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The only two SEC jobs that opened up during this past coaching carousel cycle just happened to be among the league’s preeminent programs, and with the two teams facing annually — at least for the time being — and the fact that Napier’s name was thrown around as a possibility for the opening in Baton Rouge, the comparison invites itself.
That’s really the only thing the two coaches have in common though. Napier is a young and largely unproven coach despite a very impressive effort at the Group of Five level with Louisiana, and Kelly arrives as the winningest coach in Notre Dame history looking to win his first title. The pair hail from vastly different geographic regions and have unique personalities and strengths.
But like I said, the comparison invites itself, and CBS Sports’ Barrett Sallee was the latest to weigh in. He compared the two coaches to see which is better poised for immediate success in their new job. Here’s what he said about Kelly.
The good news for Kelly is that he has a very healthy quarterback battle going on in Baton Rouge. Three-year Arizona State starter Jayden Daniels moved to the bayou this offseason, former starter Myles Brennan reemerged from the transfer portal to compete for his former job and Garrett Nussmeier might have the most upside of the trio.
The running game is solid with John Emery Jr. back after a year off and Noah Cain coming in from Penn State. But the offensive line is replacing four starters and finished next-to-last in the SEC in sacks allowed per game last year with 2.92. Bottom line: it’s going to be difficult to put together sustained drives unless the new faces up front come together in a hurry.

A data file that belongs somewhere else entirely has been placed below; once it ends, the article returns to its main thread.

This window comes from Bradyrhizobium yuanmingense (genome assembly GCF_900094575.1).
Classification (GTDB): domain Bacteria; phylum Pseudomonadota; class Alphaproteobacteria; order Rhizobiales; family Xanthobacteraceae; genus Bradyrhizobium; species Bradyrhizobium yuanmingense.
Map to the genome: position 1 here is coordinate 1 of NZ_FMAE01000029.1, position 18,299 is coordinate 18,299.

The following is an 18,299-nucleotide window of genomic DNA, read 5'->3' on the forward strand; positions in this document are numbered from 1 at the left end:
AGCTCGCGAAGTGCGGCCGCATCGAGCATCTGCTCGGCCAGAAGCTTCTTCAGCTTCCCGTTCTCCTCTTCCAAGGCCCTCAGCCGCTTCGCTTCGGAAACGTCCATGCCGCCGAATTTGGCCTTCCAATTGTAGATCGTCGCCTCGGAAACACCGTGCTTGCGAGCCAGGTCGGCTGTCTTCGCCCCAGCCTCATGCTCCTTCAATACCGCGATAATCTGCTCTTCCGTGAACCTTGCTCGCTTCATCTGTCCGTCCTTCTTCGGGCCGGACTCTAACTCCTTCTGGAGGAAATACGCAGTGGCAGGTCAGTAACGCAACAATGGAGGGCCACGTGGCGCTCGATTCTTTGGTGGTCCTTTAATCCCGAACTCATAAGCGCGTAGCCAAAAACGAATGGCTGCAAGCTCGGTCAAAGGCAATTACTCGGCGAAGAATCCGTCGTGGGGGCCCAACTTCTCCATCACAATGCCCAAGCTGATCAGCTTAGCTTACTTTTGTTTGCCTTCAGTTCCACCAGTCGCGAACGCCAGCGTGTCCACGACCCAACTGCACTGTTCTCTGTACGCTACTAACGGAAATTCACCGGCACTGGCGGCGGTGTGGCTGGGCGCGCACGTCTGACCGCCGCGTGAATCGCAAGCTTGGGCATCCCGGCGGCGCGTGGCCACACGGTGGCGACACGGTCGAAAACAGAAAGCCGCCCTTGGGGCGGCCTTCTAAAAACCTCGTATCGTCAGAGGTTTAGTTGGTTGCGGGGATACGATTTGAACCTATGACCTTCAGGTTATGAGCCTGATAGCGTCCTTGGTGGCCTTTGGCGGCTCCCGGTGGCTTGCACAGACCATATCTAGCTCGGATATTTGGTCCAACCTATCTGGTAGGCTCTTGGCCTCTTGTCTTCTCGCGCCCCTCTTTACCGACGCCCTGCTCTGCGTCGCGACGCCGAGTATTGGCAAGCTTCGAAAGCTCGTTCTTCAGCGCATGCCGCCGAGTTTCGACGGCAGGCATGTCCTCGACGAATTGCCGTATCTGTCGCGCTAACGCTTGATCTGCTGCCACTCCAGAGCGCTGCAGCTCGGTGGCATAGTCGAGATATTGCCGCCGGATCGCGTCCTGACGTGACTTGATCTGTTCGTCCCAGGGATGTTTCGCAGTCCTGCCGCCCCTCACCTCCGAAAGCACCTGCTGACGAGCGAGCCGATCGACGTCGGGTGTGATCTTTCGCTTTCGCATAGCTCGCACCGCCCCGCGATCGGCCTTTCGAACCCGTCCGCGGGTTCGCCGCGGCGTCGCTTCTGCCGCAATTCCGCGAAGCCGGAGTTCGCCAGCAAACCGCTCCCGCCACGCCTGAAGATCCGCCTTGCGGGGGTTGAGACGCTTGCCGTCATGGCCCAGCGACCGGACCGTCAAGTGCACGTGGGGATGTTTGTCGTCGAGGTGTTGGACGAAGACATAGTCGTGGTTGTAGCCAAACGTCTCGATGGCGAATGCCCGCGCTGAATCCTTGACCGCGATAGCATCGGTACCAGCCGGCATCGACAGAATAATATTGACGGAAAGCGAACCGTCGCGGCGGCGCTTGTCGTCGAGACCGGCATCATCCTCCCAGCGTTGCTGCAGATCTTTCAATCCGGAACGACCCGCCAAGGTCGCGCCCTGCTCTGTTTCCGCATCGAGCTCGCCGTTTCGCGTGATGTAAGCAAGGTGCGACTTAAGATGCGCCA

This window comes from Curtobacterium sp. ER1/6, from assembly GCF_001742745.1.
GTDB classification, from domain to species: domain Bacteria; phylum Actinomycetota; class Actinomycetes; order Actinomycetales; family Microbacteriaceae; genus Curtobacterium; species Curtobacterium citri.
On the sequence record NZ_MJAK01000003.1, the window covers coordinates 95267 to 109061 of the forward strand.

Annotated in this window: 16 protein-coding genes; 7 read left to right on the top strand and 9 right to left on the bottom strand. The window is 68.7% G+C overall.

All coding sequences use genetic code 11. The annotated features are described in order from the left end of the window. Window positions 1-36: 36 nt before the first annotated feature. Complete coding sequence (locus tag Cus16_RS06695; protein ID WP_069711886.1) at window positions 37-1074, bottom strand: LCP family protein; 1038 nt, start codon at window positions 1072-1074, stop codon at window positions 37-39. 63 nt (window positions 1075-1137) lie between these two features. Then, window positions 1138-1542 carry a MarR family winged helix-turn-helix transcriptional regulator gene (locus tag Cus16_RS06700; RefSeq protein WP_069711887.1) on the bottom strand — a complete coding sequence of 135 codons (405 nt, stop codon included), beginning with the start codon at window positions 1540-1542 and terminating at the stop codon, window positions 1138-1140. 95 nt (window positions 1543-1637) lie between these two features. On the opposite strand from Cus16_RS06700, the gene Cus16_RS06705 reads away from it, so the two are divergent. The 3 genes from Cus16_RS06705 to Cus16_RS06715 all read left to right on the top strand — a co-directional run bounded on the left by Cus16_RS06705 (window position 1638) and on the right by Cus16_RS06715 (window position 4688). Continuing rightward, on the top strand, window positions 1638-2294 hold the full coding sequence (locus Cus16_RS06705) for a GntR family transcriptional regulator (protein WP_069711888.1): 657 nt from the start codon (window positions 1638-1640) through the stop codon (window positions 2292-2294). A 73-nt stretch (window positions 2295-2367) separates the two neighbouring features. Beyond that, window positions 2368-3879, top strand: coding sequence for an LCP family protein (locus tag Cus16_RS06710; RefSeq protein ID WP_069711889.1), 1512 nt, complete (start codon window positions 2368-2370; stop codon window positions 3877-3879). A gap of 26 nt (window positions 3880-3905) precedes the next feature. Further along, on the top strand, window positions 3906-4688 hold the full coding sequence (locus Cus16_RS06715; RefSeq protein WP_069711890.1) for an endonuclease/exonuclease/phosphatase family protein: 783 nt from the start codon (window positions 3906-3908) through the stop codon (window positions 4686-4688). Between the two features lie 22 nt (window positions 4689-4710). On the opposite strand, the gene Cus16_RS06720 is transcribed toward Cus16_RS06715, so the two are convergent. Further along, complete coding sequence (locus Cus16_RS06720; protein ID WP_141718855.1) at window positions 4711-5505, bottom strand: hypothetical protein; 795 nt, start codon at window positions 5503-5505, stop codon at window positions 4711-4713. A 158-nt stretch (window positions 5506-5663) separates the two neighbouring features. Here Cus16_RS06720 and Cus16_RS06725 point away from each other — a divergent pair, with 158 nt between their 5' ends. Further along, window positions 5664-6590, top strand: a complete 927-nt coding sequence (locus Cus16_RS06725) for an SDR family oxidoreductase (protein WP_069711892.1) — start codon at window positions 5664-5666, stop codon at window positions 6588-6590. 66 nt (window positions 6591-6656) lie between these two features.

The defensive front should be the strength of the 2022 Tigers, but the secondary has gone through a massive overhaul since the end of last season. That’s not a great sign in an SEC West that has become pass-happy at the top.
Kelly mentioned on the Texas Bowl broadcast that LSU’s roster needs to be beefed up from a quantity perspective. Graduation and attrition have taken a toll on the roster, and even though the transfer portal has made it easier to re-stock, it’s almost impossible to expect the massive influx of fresh faces to suddenly complete in the West.
Sallee’s point is understandable, given the roster turnover the Tigers saw this offseason, especially in the trenches on both sides of the football. There are intriguing transfer prospects that should play a major role, but those are far from guarantees.
That’s why he ultimately gives the edge to Napier and the Gators, though he makes it clear that he thinks both coaches will succeed in the long term — even giving Kelly the advantage in that regard.
While Kelly is more likely to have long-term success, Napier is better-positioned to see immediate success this season. He has a more stable foundation and an easier path to at least get the Gators back to relevance in the SEC.
If Richardson does emerge as a bonafide superstar as the offseason momentum indicates, he should be the catalyst for Florida to dictate the style and tempo of most games. Napier was ultra-successful with mobile quarterbacks at Louisiana, including last season with Johnson and dual-threat weapon Levi Lewis. Plus, the schedule sets up relatively well. Kentucky, South Carolina and Missouri — which constitute the beefy middle of the East — will all travel to The Swamp. LSU, on the other hand, has to go to Arkansas, Auburn and Texas A&M.
Luckily, there will be a head-to-head contest and some transitive property opportunities to compare the two. Kelly will square off with Napier in The Swamp, and both the Tigers and the Gators will battle with Florida State and Tennessee in 2022. Both also travel to Texas A&M. But the SEC West is stacked, which will make it challenging for the Tigers to make a decent bowl game this year.
Simply by virtue of having a player like Anthony Richardson, it makes sense why UF may have a higher ceiling in 2022. But with that being said, the Gators have their own roster deficiencies to deal with that rival (and in some cases, exceed) LSU’s.
We’ll have to wait until September to see what happens, but which new SEC coach has the more impressive Year 1 will be something worth watching this fall.
Follow Tyler to continue the conversation on Twitter: @TylerNettuno